• With appropriate communication/recommendation to other healthcare professionals as needed

Friends and Family

How I Was Treated By Friends and Family:

  • With Unconditional Love, Encouragement/Support, Empathy

I was blessed to have a few individuals in my life who went to great lengths to demonstrate their love and concern and were constant sources of support and encouragement. These individuals made the effort to spend time with me despite my limitations and to talk with me about my experience despite any discomfort or unpleasantness it may have caused them. I am incredibly grateful for the thoughtful treatment from these few family members and friends.

  • With Disbelief and/or Denial

“Why can’t you just walk?”

“Why don’t you just do ______ (yoga, Pilates, swimming, stretching)?

(The reality was I could not even move or touch my knee without being in severe nerve pain. There was a huge disconnect between what I was experiencing and others’ misunderstanding or inability to differentiate chronic pain from acute pain they had experienced)

“How can you still be in that much pain?”

“I had pain after my knee surgery too, you know”

How I Wanted To Be Treated by Friends and Family:

  • With unconditional love
  • With encouragement and support
  • With empathy (an attempt to understand my suffering)


How I Was Treated by Strangers and Acquaintances

  • With Ridicule/Derision (veiled “joking”)

“I can hear you coming from a mile away” “Hey want to race?” “When are you going to get off of those things?”

(Reactions to seeing me on crutches and the long time I spent on crutches: 1 year total)

“Why aren’t you better by now?”

“At least you get a good parking space” (reaction to my handicap parking sticker)

  • With Comparison Statements

“Oh yeah, I was on crutches for a week after I sprained my ankle, it was the worst!”

“I was back to playing basketball within a year after ACL surgery, you just have to get your leg strength back”

How I Wanted To Be Treated by Strangers and Acquaintances:

  • With human decency and kindness, with understanding

Concluding Thoughts:

Treating chronic pain is no easy feat and I want to acknowledge that. However, the negative interactions that I experienced, I believe, were part of a larger marginalization of those with chronic pain that I wish to bring light.

My intent in sharing these interactions is not to criticize one particular person or group of people. Merely, I would like to encourage reflection on the part of individuals who interact with people in chronic pain. I think that we can do better as healthcare providers, friends, family members, and even as a society in bringing thoughtfulness to our language and actions as we work to support these individuals in their pursuit of health and wellbeing.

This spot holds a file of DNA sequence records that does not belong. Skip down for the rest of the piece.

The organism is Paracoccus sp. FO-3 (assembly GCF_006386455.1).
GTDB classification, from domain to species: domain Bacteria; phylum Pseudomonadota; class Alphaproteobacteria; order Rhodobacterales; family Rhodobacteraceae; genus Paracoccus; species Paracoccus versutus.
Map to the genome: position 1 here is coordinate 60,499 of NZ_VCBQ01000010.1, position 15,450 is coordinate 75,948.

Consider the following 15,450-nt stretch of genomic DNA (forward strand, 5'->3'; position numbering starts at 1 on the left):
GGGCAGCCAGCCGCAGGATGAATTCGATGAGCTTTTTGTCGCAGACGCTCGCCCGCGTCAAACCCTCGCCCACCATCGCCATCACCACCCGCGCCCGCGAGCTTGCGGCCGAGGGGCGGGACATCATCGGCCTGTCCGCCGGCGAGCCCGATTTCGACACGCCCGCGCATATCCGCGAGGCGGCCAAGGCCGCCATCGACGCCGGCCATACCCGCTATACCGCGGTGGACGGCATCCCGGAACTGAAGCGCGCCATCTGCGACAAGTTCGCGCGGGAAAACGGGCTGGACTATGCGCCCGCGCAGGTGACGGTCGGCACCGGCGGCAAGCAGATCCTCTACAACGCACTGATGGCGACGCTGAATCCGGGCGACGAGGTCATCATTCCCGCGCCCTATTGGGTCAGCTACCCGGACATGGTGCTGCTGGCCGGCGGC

Leda is a current Doctorate of Physical Therapy (DPT) candidate at Ohio University and upon graduating in May 2019 is interested in working with patients with various chronic pain conditions.

Leda recently published a book about her experience of personal recovery from chronic pain, which you can find on Amazon:

You can also find her blogging at:


  1. Harden RN, Oaklander AL, Burton AW, et al. Complex regional pain syndrome: practical diagnostic and treatment guidelines, 4th edition. Pain Med 2013;14:180–229.
  1. Marinus J, Moseley GL, Birklein F, et al. Clinical features and pathophysiology of complex regional pain syndrome. The Lancet Neurology. 2011;10(7):637–648.


Case Study 8

Screen Shot 2018-10-31 at 15.33.36

Donner du sens à la douleur à Paris

Making Sense of Pain in Paris

Whilst teaching in Paris recently, I had the great pleasure of meeting a lady who has very kindly agreed to share her story about living with back pain alongside a transcript form our meeting below (in French)…


Case Study 9

Screen Shot 2018-10-31 at 15.58.55

Donner du sens à la doulour à Grenoble

Making Sense of Pain in Grenoble

Following my recent evening conference in Grenoble, which aimed to help people express their experience of pain, I received an email from a gentleman who had attended the talk,

and wished to share his story to help others…